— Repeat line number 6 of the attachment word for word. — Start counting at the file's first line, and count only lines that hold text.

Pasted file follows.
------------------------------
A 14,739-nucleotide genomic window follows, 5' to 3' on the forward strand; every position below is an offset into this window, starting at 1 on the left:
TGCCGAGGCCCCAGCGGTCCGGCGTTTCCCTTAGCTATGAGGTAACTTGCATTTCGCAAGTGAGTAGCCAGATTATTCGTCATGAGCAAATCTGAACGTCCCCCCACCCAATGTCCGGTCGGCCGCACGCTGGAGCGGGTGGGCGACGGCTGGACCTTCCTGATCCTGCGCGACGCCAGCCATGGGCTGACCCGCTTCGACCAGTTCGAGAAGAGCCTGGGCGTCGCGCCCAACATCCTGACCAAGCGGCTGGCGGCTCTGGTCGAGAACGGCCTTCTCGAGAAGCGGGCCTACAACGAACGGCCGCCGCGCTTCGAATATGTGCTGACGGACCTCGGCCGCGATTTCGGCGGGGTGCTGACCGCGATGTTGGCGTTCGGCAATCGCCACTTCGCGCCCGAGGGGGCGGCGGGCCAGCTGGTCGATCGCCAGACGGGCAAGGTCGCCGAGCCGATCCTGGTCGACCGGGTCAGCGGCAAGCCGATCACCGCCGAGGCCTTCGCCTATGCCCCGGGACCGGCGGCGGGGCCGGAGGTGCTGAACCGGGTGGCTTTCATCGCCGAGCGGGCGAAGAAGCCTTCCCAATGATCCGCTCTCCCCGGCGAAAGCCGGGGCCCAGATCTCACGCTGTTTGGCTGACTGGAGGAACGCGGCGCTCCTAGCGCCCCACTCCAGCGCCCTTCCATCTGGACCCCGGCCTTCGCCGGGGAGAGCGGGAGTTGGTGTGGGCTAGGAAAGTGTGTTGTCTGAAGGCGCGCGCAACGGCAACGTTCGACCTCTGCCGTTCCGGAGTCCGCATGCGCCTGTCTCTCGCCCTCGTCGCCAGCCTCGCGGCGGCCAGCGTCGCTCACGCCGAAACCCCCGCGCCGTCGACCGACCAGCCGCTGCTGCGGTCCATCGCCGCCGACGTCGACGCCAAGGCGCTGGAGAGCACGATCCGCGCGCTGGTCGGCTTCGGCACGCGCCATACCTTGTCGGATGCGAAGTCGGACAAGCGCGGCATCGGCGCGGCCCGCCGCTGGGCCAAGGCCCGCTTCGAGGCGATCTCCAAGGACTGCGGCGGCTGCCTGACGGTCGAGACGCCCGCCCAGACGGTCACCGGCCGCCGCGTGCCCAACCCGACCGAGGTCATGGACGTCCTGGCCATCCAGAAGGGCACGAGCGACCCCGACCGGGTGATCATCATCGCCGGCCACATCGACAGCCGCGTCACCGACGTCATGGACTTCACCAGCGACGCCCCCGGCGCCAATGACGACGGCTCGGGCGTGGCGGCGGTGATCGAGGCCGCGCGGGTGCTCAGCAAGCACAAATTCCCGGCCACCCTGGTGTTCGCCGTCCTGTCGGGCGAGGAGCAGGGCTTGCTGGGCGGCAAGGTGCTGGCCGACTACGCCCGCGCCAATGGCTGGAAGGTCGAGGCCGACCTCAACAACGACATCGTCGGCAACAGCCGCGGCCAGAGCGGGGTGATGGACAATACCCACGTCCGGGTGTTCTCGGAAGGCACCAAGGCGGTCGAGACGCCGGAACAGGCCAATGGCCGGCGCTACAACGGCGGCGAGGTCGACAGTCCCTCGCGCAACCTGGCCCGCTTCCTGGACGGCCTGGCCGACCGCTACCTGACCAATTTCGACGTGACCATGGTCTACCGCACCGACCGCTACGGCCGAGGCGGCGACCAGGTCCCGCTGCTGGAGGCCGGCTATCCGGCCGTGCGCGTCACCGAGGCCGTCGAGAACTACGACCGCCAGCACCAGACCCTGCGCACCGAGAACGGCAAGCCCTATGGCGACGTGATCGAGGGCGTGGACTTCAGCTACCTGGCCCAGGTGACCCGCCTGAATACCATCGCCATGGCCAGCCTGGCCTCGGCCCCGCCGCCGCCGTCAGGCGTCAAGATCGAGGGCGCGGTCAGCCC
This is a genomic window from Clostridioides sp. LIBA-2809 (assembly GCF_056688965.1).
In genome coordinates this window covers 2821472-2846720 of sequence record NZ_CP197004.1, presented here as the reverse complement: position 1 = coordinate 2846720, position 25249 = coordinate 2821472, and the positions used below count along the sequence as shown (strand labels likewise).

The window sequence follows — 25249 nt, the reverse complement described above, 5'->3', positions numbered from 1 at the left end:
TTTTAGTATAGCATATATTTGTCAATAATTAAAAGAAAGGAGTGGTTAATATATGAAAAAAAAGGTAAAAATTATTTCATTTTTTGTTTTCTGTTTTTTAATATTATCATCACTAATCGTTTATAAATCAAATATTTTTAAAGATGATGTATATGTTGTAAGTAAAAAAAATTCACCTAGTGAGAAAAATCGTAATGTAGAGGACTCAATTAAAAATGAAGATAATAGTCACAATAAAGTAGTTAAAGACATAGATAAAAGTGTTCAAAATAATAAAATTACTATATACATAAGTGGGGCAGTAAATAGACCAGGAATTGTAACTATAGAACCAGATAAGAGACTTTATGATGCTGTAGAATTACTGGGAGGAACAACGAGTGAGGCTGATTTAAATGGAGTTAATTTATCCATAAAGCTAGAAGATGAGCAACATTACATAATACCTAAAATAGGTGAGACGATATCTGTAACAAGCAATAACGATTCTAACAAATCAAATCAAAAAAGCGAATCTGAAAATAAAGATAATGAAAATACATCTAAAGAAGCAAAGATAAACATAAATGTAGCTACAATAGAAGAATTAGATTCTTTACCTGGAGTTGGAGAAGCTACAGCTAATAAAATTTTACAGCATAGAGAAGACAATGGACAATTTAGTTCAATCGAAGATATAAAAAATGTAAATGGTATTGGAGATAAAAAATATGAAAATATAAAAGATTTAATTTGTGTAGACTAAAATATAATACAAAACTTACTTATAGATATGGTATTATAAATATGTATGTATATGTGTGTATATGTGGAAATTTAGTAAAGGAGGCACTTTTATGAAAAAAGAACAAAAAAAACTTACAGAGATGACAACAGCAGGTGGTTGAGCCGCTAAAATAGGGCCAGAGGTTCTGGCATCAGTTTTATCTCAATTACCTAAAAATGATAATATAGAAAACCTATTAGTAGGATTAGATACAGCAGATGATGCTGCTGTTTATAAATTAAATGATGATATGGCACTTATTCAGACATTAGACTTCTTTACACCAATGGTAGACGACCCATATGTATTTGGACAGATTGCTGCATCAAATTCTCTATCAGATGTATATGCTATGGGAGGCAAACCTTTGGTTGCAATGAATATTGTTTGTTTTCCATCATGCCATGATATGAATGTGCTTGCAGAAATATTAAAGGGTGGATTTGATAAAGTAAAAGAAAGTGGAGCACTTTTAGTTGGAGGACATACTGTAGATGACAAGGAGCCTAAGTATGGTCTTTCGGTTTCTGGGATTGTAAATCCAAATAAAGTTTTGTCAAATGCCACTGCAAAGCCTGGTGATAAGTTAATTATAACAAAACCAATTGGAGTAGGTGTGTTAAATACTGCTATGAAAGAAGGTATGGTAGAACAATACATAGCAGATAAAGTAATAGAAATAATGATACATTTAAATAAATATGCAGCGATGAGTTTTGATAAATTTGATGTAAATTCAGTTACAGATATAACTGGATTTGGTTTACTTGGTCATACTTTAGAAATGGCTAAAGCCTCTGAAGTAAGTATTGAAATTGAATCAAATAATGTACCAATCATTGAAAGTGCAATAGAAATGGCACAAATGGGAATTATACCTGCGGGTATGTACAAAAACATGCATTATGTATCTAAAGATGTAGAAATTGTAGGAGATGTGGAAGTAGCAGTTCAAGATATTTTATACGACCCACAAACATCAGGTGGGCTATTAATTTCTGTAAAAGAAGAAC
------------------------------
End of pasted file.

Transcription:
TTTTAGTATAGCATATATTTGTCAATAATTAAAAGAAAGGAGTGGTTAATATATGAAAAAAAAGGTAAAAATTATTTCATTTTTTGTTTTCTGTTTTTTAATATTATCATCACTAATCGTTTATAAATCAAATATTTTTAAAGATGATGTATATGTTGTAAGTAAAAAAAATTCACCTAGTGAGAAAAATCGTAATGTAGAGGACTCAATTAAAAATGAAGATAATAGTCACAATAAAGTAGTTAAAGACATAGATAAAAGTGTTCAAAATAATAAAATTACTATATACATAAGTGGGGCAGTAAATAGACCAGGAATTGTAACTATAGAACCAGATAAGAGACTTTATGATGCTGTAGAATTACTGGGAGGAACAACGAGTGAGGCTGATTTAAATGGAGTTAATTTATCCATAAAGCTAGAAGATGAGCAACATTACATAATACCTAAAATAGGTGAGACGATATCTGTAACAAGCAATAACGATTCTAACAAATCAAATCAAAAAAGCGAATCTGAAAATAAAGATAATGAAAATACATCTAAAGAAGCAAAGATAAACATAAATGTAGCTACAATAGAAGAATTAGATTCTTTACCTGGAGTTGGAGAAGCTACAGCTAATAAAATTTTACAGCATAGAGAAGACAATGGACAATTTAGTTCAATCGAAGATATAAAAAATGTAAATGGTATTGGAGATAAAAAATATGAAAATATAAAAGATTTAATTTGTGTAGACTAAAATATAATACAAAACTTACTTATAGATATGGTATTATAAATATGTATGTATATGTGTGTATATGTGGAAATTTAGTAAAGGAGGCACTTTTATGAAAAAAGAACAAAAAAAACTTACAGAGATGACAACAGCAGGTGGTTGAGCCGCTAAAATAGGGCCAGAGGTTCTGGCATCAGTTTTATCTCAATTACCTAAAAATGATAATATAGAAAACCTATTAGTAGGATTAGATACAGCAGATGATGCTGCTGTTTATAAATTAAATGATGATATGGCACTTATTCAGACATTAGACTTCTTTACACCAATGGTAGACGACCCATATGTATTTGGACAGATTGCTGCATCAAATTCTCTATCAGATGTATATGCTATGGGAGGCAAACCTTTGGTTGCAATGAATATTGTTTGTTTTCCATCATGCCATGATATGAATGTGCTTGCAGAAATATTAAAGGGTGGATTTGATAAAGTAAAAGAAAGTGGAGCACTTTTAGTTGGAGGACATACTGTAGATGACAAGGAGCCTAAGTATGGTCTTTCGGTTTCTGGGATTGTAAATCCAAATAAAGTTTTGTCAAATGCCACTGCAAAGCCTGGTGATAAGTTAATTATAACAAAACCAATTGGAGTAGGTGTGTTAAATACTGCTATGAAAGAAGGTATGGTAGAACAATACATAGCAGATAAAGTAATAGAAATAATGATACATTTAAATAAATATGCAGCGATGAGTTTTGATAAATTTGATGTAAATTCAGTTACAGATATAACTGGATTTGGTTTACTTGGTCATACTTTAGAAATGGCTAAAGCCTCTGAAGTAAGTATTGAAATTGAATCAAATAATGTACCAATCATTGAAAGTGCAATAGAAATGGCACAAATGGGAATTATACCTGCGGGTATGTACAAAAACATGCATTATGTATCTAAAGATGTAGAAATTGTAGGAGATGTGGAAGTAGCAGTTCAAGATATTTTATACGACCCACAAACATCAGGTGGGCTATTAATTTCTGTAAAAGAAGAAC